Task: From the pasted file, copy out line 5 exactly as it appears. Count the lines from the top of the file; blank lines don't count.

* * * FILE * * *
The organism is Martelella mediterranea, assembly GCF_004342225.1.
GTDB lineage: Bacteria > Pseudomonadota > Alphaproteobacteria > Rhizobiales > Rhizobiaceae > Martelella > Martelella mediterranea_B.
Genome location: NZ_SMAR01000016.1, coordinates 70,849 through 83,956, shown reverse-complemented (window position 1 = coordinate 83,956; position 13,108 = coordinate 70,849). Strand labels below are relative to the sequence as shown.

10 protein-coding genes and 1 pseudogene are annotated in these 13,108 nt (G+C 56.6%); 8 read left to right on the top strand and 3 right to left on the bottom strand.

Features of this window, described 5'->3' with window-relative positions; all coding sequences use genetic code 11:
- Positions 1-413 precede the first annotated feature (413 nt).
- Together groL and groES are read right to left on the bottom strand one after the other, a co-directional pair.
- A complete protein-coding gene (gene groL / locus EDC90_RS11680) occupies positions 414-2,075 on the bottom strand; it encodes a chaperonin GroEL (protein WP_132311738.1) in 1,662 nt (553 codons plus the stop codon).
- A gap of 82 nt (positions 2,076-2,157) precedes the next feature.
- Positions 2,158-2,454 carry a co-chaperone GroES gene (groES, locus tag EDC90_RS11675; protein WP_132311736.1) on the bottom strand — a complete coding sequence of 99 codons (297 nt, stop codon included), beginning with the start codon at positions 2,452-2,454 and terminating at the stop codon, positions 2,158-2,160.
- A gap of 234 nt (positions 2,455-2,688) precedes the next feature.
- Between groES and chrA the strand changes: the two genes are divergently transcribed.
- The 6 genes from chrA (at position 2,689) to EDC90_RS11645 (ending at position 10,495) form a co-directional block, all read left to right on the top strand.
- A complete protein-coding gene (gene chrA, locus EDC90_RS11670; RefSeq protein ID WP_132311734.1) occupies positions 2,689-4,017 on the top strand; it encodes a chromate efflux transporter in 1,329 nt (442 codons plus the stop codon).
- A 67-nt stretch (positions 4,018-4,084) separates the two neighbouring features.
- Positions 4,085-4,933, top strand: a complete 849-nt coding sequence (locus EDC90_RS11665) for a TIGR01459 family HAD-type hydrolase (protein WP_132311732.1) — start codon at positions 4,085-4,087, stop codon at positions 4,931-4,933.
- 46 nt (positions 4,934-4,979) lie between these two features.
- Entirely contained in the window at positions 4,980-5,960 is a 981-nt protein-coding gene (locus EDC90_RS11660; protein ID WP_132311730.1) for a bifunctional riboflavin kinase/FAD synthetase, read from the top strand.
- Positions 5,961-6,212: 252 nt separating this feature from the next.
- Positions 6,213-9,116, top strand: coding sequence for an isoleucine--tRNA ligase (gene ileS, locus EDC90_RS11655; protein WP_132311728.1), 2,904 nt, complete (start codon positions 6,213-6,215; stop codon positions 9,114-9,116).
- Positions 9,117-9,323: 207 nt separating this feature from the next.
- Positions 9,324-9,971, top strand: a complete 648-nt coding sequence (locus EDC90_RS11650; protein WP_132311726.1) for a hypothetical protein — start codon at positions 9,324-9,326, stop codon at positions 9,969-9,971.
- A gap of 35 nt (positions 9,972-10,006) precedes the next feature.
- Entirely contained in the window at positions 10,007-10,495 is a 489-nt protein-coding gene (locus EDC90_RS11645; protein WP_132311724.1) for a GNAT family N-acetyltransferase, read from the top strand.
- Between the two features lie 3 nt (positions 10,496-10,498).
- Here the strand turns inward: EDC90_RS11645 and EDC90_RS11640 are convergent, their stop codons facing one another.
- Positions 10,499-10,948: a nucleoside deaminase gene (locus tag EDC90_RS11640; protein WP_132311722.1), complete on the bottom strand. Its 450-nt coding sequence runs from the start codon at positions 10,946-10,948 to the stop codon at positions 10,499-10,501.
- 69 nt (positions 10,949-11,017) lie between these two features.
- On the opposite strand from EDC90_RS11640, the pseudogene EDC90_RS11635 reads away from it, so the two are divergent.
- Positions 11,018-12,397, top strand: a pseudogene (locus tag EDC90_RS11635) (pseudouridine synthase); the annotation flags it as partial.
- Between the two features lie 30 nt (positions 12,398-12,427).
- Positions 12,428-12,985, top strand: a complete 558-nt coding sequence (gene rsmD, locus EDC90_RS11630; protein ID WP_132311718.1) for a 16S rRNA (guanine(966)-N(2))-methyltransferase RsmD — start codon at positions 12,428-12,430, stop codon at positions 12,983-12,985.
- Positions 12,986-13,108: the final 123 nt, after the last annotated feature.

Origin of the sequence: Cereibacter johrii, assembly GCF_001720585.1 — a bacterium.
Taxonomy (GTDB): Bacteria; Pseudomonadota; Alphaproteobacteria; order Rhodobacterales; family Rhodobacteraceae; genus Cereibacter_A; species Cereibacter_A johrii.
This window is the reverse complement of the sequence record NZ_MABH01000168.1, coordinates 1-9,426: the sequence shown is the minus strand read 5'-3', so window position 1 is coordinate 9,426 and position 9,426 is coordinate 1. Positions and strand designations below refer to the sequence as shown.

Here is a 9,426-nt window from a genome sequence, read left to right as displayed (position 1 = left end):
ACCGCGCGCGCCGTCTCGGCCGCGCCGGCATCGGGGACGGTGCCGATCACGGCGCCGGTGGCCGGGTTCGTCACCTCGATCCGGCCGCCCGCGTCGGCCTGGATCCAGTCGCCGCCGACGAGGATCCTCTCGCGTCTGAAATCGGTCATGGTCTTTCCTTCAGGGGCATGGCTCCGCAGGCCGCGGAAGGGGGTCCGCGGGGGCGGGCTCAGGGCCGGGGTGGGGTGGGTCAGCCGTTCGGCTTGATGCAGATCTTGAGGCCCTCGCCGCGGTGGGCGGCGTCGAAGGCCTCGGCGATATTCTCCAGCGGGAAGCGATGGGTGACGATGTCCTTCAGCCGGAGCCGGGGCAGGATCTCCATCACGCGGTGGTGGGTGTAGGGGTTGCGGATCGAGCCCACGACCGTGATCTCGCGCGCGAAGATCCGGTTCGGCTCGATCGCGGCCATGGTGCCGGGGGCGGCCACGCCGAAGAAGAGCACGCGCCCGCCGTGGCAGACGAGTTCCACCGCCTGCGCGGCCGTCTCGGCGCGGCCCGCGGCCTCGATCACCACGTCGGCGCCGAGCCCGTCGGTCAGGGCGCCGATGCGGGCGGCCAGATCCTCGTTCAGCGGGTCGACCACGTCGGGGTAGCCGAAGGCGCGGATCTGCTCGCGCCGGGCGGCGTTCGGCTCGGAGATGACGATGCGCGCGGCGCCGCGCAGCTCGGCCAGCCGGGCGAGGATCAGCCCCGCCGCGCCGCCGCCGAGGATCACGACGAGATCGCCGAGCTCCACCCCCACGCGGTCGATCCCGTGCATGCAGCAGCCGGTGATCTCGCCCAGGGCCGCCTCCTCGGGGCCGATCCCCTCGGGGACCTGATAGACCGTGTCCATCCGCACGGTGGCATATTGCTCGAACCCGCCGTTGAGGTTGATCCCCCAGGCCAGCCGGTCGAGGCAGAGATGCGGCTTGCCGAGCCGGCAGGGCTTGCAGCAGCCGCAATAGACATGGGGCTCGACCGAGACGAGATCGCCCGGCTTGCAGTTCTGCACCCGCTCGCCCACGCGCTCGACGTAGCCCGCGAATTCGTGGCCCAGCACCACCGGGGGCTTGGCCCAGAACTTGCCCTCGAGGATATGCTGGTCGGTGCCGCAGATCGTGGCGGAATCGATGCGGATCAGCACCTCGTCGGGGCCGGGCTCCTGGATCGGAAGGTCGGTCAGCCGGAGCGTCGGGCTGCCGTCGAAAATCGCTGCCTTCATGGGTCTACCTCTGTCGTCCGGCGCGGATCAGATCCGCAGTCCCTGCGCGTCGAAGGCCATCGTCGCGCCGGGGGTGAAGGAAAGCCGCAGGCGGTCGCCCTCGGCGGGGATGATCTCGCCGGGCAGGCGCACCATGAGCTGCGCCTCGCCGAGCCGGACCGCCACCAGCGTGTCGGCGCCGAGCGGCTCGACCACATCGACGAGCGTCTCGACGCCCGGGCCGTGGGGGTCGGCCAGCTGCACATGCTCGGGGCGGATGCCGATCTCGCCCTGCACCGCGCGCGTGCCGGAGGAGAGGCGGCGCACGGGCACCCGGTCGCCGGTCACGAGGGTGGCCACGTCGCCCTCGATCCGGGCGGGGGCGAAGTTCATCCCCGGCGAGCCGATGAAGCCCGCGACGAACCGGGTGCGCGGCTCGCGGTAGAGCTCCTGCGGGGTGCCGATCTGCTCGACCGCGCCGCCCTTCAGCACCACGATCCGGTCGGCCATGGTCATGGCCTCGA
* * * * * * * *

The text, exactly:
Features of this window, described 5'->3' with window-relative positions; all coding sequences use genetic code 11: